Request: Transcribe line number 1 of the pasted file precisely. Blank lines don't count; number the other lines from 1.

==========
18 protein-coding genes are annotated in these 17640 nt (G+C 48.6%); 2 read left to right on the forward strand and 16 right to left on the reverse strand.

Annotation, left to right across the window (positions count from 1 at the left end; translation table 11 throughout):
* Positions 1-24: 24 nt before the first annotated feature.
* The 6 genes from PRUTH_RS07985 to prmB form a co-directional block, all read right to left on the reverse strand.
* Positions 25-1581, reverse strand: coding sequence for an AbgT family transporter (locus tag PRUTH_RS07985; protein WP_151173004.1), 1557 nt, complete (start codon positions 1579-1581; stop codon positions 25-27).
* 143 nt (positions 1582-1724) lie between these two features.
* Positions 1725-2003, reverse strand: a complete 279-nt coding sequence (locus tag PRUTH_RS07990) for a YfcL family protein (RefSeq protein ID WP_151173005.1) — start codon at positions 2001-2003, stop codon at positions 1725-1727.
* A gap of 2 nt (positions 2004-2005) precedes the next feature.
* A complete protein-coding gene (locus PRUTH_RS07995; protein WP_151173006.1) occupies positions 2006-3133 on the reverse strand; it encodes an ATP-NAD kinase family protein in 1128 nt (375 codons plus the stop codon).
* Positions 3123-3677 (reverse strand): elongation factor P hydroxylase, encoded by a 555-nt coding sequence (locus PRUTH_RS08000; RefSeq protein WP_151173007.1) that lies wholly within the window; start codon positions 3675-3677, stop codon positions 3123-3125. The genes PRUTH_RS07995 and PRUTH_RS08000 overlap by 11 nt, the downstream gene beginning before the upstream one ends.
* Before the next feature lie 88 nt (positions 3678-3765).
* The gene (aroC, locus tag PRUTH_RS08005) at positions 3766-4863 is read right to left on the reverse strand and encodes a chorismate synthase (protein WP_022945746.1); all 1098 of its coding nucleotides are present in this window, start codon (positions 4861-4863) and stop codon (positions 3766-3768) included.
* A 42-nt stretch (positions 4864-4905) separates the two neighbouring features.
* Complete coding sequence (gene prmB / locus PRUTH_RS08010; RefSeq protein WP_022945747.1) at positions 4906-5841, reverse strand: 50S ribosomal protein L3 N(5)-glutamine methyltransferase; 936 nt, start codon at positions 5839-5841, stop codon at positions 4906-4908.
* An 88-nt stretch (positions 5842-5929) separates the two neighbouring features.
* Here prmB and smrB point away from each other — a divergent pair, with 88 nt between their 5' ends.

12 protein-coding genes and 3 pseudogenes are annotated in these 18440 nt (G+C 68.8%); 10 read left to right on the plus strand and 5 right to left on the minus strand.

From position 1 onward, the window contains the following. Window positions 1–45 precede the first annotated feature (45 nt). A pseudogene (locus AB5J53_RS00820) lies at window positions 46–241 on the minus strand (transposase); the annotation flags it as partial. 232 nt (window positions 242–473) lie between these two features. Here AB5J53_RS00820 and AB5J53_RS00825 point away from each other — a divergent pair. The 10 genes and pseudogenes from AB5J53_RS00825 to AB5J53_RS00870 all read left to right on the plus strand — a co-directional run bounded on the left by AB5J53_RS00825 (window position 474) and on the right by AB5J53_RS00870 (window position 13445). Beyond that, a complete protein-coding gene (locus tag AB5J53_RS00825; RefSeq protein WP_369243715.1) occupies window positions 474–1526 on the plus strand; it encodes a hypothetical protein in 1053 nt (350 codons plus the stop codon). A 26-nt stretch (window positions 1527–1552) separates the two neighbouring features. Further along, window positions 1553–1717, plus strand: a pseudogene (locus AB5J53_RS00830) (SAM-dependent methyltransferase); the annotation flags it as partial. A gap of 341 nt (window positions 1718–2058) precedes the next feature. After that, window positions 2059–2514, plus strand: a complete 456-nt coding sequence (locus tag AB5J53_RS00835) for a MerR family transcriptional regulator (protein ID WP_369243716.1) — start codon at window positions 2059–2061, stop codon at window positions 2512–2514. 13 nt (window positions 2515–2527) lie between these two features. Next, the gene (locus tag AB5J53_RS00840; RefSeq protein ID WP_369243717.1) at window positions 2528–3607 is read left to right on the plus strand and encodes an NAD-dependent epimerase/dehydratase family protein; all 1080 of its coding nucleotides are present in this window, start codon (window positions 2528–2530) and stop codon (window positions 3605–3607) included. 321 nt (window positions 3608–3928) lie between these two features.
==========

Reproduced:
18 protein-coding genes are annotated in these 17640 nt (G+C 48.6%); 2 read left to right on the forward strand and 16 right to left on the reverse strand.